a strong appeal justified by Sudanese constitutional law, but they
do not expect that the constitutional court will accept the appeal,
as the court is controlled by judges favorable to the National
Congress Party (NCP).

5. (SBU) The defense lawyers told poloff that they do not expect the
trials to be impartial. However, they were surprised at how hastily
the government has pQunced the death sentences, as the Sudanese
justice system generally proceeds at a glacial pace. While the
lawyers consider executions a "remote possibility," they are
prepared for more trials, as the GOS has announced that additional
suspects will be brought to trial in the coming weeks. Osman, head
defense counsel for the suspects tried at the court in Omdurman,
suspects the GOS has pushed for death sentences because it intends
to use those found guilty as a bargaining chip in future
negotiations with JEM. He added that "those fifty are among the
luckiest because they had trials - hundreds of others may have been
executed in the days after May 10."

--------------------------------------------- ---------
JEM CALLS SENTENCES UNCONSTITUTIONAL, THREATENS ACTION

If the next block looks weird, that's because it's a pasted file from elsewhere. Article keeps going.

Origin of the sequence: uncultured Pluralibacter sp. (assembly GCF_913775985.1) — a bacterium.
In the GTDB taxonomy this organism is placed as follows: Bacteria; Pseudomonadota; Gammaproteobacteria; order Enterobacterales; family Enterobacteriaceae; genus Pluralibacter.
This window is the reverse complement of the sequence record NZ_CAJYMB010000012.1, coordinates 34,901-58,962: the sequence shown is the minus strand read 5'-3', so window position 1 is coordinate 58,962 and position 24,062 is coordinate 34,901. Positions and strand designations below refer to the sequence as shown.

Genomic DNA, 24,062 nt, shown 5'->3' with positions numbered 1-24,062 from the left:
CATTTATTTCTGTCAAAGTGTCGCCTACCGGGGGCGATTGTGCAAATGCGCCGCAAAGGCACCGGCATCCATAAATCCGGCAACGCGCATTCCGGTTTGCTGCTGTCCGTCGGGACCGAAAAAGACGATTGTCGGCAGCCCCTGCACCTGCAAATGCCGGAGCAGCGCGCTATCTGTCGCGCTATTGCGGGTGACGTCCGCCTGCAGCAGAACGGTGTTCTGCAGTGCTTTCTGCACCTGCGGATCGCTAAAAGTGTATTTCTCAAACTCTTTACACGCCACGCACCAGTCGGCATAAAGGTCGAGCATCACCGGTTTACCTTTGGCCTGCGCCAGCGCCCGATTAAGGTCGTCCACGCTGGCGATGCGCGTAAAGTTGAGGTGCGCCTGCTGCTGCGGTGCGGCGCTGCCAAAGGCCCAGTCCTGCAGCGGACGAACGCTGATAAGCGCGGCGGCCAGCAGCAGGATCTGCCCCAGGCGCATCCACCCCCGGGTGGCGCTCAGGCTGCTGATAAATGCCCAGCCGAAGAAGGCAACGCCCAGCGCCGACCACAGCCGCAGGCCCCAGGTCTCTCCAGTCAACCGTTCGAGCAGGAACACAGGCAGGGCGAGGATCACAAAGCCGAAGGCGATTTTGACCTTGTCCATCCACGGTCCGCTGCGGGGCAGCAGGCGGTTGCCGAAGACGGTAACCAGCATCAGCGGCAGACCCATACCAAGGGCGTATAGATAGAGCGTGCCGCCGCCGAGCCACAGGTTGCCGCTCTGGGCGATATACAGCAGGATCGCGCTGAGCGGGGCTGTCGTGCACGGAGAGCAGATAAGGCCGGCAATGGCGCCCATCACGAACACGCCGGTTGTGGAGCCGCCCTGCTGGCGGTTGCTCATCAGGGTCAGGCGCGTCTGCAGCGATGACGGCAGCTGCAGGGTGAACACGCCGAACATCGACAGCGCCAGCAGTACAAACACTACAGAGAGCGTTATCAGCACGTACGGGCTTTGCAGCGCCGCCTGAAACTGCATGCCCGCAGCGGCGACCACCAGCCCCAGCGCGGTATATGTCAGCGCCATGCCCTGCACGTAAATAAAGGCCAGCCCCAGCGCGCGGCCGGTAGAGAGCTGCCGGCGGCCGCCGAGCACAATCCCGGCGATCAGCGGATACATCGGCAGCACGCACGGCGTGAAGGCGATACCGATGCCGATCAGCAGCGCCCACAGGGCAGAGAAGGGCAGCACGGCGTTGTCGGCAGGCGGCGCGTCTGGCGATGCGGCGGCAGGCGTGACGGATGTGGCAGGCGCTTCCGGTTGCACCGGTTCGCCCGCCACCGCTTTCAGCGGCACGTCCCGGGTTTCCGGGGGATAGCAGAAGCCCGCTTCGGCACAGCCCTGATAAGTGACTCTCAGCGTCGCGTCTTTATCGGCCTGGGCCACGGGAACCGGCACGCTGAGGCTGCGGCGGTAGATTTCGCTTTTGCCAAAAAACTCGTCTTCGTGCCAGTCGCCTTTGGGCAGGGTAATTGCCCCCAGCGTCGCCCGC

--------------------------------------------- ---------

6. (SBU) Gibriel Fideil, representative of JEM in London, spoke with

KHARTOUM 00001284 002 OF 002


Poloff by phone August 21 and decried the death sentences as
detrimental to relations between JEM and the GOS. He noted that
Abdel Aziz Nur Ushar, half brother of Khalil Ibrahim, was among
those sentenced to death last week. "These death sentences will not
help bring peace to Sudan. These men are covered as prisoners of war
under the Geneva Conventions, and Sudan has no right to try them."
Fideil also echoed the defense lawyers' judgment that the Interim
National Constitution does not permit extra-constitutional courts
set up to enforce specific laws. Somewhat ominously, Fideil warned
that the GOS risked further conflict should they choose to carry out
the death sentences, adding, "We will not let them do that."

--------------------------------------------- -------